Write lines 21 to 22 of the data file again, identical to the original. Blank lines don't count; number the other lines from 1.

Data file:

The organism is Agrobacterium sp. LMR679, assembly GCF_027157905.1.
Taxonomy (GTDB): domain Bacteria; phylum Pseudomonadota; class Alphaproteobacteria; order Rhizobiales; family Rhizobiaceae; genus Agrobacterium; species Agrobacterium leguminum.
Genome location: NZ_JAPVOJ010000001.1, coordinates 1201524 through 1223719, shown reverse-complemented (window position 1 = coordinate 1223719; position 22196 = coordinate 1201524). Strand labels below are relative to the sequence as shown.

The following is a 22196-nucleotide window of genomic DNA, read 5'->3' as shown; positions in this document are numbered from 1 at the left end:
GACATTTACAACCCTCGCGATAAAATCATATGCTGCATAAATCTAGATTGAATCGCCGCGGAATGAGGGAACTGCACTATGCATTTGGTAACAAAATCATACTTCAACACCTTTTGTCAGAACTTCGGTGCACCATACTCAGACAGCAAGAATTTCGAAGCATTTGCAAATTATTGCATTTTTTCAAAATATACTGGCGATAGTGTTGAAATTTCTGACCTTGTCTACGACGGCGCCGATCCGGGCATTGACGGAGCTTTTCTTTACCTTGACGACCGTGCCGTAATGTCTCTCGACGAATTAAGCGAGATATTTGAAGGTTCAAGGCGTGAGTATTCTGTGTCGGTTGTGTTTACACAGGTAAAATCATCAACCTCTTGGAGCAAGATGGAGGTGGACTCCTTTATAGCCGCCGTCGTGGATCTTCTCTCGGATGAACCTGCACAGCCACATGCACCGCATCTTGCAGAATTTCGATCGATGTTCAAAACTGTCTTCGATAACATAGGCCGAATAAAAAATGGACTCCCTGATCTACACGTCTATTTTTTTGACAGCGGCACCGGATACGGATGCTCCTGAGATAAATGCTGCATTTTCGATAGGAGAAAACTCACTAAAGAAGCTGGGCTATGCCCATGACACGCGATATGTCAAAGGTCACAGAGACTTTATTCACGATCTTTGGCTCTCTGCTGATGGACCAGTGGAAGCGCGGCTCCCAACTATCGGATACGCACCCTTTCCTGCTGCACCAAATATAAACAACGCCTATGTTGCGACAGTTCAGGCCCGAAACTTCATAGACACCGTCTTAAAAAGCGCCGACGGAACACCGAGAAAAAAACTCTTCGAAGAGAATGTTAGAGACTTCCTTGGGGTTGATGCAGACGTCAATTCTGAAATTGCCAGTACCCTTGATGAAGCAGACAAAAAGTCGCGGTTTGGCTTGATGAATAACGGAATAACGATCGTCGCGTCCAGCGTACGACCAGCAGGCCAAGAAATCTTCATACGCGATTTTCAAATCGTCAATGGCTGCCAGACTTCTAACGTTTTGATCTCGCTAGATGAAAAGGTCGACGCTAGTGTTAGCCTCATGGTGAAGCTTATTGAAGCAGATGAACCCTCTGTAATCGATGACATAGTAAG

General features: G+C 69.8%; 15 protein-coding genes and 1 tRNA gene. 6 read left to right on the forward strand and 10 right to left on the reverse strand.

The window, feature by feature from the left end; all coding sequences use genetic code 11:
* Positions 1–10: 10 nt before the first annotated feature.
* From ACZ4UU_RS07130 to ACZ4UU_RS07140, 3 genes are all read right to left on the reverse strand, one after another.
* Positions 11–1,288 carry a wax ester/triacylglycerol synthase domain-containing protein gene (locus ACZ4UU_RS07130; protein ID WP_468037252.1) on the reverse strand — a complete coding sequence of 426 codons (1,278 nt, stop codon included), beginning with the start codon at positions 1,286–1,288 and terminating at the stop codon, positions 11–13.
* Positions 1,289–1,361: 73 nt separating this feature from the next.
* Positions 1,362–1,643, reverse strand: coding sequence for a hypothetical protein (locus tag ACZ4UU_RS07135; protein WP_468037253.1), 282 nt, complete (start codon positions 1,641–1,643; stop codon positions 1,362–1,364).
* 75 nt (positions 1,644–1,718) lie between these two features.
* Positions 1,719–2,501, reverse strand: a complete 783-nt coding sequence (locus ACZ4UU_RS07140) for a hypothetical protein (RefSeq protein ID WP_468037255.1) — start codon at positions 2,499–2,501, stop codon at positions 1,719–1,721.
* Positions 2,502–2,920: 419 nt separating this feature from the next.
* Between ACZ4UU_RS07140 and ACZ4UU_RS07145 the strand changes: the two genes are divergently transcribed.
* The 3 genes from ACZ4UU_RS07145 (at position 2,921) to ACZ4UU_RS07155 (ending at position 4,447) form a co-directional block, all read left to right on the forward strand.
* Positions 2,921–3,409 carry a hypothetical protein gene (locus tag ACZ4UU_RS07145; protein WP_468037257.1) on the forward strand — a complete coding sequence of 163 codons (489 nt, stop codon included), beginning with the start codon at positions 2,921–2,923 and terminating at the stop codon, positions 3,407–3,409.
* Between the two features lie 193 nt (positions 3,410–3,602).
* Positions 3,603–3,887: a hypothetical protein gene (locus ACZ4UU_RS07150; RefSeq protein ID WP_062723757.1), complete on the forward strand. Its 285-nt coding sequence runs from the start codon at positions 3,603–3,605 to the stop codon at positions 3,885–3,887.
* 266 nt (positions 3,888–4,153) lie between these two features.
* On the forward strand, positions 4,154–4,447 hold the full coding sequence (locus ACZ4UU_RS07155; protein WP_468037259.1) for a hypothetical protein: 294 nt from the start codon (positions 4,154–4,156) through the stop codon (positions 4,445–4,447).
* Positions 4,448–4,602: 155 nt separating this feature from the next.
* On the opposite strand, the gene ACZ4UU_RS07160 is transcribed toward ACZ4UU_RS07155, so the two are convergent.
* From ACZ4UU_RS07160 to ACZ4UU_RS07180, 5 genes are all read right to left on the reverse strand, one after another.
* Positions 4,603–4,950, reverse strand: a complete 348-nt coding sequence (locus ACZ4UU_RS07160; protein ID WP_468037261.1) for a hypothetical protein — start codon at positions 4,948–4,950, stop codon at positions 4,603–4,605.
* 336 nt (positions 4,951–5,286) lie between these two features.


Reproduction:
* 266 nt (positions 3,888–4,153) lie between these two features.
* On the forward strand, positions 4,154–4,447 hold the full coding sequence (locus ACZ4UU_RS07155; protein WP_468037259.1) for a hypothetical protein: 294 nt from the start codon (positions 4,154–4,156) through the stop codon (positions 4,445–4,447).